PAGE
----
Twin sisters Shari and Judi Zucker pose in the kitchen with a few prepared dishes from their new cookbook
Paul Wellman

It’s hard, at first glance, to take seriously a cookbook on the wildly trendy topic of allergy-free foods written by two strikingly blonde, middle-aged sisters who’ve been proudly calling themselves the “Double Energy Twins” since they were 16 years old.

But when you open the book to find straightforward explanations of food allergies, handy guides to the eight usual culprits (milk, eggs, wheat, peanuts, tree nut, soy, fish, and shellfish), and, most importantly, very easy-to-follow recipes that still sound tasty, you think twice. Then you realize Santa Barbara residents Judi and Shari Zucker have already graced the stages of Good Morning America and The Today Show, and an interview sounds worthwhile.

And the cake gets iced during that conversation, when you learn that the Double Energy Twins are actually quite down-to-earth, self-deprecating, and impassioned about helping others lead healthy lives, which they’ve done over the course of six books. What follows is our telephone conversation, edited for clarity and length.

It seems you two are already pretty famous — The Today Show, Good Morning America

Judi: Thanks!

Shari: We love The Santa Barbara Independent. It’s the best paper in town.

Judi: It’s what the locals read.

This is your sixth book now. So how’d you get into cookbooks?

Shari: We wrote our first book when we were 16 years old, How to Survive Snack Attacks Naturally. It started because we were running cross-country and track at Beverly Hills High School, and our mother was our total inspiration: She’s the worst cook in the world, and it was survival. We took her old Betty Crocker books that she never used, and we started revising the recipes. We would make a pie, and instead of using white flour and Crisco, we would use olive oil and whole grain flour. We came up with recipes, stuck them in a drawer, and in our senior year, our father said, “What are you gonna do with the recipes?”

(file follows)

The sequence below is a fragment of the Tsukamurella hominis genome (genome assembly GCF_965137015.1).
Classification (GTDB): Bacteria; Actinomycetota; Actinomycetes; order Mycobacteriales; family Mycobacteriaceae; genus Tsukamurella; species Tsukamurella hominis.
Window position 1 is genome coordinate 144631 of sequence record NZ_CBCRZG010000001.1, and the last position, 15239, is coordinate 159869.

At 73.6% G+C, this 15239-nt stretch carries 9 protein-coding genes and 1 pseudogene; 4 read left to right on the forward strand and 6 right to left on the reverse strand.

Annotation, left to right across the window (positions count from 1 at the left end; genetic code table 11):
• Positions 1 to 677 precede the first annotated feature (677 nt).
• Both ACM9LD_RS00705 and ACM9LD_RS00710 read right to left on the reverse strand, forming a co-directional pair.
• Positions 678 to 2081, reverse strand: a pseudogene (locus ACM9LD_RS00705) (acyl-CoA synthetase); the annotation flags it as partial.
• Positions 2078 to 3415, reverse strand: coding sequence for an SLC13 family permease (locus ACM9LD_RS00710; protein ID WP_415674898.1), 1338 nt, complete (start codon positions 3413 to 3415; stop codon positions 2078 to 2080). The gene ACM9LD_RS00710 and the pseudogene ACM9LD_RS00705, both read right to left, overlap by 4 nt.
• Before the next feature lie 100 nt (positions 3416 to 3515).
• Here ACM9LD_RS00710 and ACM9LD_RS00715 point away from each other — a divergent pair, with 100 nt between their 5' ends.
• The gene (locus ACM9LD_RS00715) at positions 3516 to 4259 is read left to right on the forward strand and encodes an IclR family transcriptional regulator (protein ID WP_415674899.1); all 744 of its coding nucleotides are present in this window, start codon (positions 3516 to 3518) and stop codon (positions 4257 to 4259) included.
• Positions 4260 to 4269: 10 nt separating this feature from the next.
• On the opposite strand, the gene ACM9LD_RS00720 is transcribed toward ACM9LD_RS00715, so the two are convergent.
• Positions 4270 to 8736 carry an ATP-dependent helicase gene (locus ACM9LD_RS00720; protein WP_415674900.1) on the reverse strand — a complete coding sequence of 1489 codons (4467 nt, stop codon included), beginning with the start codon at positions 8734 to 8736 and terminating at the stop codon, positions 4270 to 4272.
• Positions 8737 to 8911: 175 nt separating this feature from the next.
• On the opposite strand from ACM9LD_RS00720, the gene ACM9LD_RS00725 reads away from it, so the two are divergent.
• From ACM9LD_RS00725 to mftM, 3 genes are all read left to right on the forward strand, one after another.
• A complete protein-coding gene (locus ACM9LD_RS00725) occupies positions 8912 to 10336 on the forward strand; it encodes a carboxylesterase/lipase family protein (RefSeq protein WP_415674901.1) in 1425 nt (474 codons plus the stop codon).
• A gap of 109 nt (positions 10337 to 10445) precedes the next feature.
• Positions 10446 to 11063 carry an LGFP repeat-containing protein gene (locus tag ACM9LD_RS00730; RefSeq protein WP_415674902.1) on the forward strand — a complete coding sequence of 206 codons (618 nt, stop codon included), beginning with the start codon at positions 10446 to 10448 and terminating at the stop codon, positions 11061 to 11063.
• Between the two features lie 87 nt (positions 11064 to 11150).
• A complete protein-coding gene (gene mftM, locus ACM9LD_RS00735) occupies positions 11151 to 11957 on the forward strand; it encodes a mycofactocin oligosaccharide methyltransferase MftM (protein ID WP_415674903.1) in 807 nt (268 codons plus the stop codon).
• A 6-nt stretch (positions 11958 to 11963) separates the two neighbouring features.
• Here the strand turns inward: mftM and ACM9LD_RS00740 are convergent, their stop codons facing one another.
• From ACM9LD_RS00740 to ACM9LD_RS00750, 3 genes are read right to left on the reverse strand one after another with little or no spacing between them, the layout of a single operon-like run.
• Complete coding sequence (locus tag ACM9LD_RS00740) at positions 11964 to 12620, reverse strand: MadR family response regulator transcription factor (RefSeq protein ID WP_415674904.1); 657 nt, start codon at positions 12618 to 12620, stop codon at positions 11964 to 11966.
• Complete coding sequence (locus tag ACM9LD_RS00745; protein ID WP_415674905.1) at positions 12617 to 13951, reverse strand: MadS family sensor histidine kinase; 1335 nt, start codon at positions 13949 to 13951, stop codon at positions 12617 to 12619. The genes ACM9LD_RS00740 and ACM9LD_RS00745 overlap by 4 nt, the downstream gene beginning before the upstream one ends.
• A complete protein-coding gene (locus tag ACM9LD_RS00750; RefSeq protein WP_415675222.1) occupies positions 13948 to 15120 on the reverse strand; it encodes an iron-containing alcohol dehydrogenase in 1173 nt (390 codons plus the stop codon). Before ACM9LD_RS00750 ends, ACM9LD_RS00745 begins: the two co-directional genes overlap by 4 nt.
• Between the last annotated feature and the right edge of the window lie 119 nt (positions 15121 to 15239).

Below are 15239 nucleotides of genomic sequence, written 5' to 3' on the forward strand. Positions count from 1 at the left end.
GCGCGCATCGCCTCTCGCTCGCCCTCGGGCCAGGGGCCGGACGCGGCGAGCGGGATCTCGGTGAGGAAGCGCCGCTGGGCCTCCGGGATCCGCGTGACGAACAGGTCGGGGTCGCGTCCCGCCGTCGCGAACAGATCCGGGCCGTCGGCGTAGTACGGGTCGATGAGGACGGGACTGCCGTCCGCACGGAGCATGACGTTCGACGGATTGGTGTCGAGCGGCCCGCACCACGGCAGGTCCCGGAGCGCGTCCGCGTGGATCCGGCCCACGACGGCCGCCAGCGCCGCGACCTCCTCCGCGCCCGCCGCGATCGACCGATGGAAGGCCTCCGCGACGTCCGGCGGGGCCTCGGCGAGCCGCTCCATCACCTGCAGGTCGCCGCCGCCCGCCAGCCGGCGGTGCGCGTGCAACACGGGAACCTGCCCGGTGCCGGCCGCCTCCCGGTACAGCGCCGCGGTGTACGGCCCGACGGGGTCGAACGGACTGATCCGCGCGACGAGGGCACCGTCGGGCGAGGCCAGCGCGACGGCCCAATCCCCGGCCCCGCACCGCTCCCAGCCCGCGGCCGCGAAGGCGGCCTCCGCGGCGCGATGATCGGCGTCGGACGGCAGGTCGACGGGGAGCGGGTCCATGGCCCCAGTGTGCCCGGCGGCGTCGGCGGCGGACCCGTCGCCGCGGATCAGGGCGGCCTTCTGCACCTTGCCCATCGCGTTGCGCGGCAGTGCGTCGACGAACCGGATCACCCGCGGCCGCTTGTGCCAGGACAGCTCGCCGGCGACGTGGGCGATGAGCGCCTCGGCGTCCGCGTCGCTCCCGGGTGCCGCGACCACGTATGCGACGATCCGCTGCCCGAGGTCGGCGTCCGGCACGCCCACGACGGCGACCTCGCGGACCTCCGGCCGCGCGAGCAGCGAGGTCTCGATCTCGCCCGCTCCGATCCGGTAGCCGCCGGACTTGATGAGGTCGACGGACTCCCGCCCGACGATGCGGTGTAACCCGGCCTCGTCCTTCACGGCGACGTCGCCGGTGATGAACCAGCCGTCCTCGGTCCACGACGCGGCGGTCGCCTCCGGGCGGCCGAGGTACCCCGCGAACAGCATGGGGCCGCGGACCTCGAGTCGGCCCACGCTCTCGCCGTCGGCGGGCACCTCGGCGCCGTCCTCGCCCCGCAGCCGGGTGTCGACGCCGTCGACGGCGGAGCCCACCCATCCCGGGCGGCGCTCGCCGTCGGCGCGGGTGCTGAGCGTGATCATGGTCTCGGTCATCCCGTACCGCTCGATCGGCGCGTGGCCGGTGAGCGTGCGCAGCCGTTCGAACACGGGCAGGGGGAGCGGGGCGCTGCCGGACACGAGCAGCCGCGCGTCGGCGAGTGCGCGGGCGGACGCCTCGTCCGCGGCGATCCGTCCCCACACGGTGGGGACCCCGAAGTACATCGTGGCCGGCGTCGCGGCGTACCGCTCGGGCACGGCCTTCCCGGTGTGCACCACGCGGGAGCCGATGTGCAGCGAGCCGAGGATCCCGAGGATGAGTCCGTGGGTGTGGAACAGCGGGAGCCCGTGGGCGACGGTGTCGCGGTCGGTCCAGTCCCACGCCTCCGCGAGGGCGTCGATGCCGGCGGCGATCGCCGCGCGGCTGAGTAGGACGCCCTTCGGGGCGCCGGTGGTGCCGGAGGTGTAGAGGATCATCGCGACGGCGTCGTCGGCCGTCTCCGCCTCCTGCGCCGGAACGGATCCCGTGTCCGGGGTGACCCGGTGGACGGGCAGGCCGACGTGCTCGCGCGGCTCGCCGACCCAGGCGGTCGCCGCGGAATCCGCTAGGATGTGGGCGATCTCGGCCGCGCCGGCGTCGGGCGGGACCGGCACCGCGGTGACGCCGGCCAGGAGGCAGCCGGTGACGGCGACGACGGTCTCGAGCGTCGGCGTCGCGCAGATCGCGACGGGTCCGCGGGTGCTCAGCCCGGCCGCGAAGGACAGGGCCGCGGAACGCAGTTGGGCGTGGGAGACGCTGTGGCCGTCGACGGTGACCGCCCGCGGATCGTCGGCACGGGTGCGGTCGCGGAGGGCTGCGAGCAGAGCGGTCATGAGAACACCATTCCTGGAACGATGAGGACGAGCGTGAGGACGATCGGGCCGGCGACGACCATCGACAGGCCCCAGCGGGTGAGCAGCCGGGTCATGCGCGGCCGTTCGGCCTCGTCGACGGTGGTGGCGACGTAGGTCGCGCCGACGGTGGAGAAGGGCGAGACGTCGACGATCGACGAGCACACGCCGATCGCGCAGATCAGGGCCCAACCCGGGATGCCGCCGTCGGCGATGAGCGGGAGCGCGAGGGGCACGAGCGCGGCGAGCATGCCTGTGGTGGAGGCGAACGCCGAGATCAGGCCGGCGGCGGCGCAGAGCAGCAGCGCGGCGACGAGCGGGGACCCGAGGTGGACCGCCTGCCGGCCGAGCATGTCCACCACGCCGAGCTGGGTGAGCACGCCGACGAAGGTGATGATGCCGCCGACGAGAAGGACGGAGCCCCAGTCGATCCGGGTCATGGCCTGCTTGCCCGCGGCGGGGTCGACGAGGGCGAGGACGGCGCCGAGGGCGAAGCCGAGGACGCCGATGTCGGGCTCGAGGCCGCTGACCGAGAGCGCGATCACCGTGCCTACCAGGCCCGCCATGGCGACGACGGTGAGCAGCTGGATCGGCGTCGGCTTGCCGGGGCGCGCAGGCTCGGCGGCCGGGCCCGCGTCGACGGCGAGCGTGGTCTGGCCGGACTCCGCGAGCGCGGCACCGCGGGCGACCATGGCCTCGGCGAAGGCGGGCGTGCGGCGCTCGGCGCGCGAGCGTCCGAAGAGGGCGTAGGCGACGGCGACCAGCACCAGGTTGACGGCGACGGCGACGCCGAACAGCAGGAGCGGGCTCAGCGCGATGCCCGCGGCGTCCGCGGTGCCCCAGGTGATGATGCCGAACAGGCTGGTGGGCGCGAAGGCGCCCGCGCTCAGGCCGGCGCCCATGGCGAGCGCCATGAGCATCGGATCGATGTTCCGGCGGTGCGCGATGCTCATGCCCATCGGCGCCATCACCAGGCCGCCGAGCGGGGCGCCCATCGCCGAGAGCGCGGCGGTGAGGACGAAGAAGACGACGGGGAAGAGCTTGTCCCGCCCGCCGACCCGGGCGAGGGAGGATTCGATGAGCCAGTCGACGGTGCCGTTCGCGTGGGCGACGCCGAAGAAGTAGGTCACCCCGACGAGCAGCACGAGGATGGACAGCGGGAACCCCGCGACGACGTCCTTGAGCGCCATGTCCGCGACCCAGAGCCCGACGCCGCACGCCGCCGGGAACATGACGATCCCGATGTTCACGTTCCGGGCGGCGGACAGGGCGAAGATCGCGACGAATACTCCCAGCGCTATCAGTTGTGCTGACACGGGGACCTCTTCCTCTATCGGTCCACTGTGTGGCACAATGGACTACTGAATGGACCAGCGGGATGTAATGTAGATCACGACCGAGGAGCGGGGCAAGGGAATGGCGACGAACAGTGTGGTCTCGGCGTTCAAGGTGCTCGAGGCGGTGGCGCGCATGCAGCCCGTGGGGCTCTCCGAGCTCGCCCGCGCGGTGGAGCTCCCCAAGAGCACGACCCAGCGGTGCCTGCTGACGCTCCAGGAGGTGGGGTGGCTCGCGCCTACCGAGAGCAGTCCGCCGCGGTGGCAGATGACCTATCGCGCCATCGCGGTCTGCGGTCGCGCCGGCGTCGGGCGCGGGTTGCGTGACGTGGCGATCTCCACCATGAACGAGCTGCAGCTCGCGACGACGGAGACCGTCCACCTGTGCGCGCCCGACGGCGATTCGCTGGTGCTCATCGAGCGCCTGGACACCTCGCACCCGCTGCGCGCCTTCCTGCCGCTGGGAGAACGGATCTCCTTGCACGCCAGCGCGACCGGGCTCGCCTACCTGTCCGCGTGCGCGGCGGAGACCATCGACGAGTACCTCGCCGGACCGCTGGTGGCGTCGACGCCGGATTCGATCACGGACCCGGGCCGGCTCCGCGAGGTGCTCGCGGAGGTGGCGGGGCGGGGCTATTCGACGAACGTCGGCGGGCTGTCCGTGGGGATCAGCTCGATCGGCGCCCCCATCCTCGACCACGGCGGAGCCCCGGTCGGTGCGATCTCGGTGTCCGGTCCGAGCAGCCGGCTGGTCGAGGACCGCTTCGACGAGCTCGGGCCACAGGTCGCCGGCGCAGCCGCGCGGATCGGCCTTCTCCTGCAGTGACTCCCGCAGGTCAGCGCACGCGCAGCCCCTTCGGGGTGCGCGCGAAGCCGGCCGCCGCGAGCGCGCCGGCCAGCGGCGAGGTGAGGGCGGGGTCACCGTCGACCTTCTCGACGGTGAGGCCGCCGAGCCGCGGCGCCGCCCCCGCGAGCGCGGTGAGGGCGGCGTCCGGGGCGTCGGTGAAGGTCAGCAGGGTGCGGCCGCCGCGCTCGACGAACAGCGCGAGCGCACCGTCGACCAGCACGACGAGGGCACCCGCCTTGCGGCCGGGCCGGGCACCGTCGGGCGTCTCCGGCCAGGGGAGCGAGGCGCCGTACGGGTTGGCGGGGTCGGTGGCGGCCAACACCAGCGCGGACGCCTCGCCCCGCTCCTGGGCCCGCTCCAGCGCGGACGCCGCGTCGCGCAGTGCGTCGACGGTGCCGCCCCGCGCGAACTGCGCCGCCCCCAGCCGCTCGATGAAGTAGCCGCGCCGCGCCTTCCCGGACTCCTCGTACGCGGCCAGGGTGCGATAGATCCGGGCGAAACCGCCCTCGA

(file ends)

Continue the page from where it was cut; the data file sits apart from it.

Judi: We wanted to call the book “Snack Attack,” but our father, who is a public relations man, said, “You need a catchier title, like How to Survive Snack Attacks Naturally, and we’ll call you the Double Energy Twins.” Of course, Shari and I were thinking, “How corny…”

Shari: Then we ended up having that trademarked. Even as we got married and became parents, we are still the Double Energy Twins. That’s us: Bing and Bang.

Judi: We have our dad to thank to that. He’s still in Beverly Hills in the same house we grew up in. Our father has a lot of energy for 87, and is still in public relations.

What brought you to Santa Barbara?

Shari: When we were growing up, my parents would come and vacation here, and I said, “I’m going to college there.” We never thought we would go to the same college, so Judi went up to UC Davis to major in nutrition and I went to UCSB. This is the truth: the guys were so hot at UCSB, I said to Judi, “You’ve got to come down here.”

Judi: And I got an immediate transfer. Being identical twins, we were always known as one of the twins, so we knew we wanted to go to college somewhere different. We both really wanted UCSB but we didn’t want to go to college and be known as “the twins.” We wanted to experience life on our own. So we flipped for it. I got UC Davis. But I got the transfer and graduated from UCSB and my daughter Taryn is at UCSB right now. We’re addicted to Santa Barbara.

Shari: Once we graduated from college, we said, “We’re gonna live here.”

And then you started publishing more books?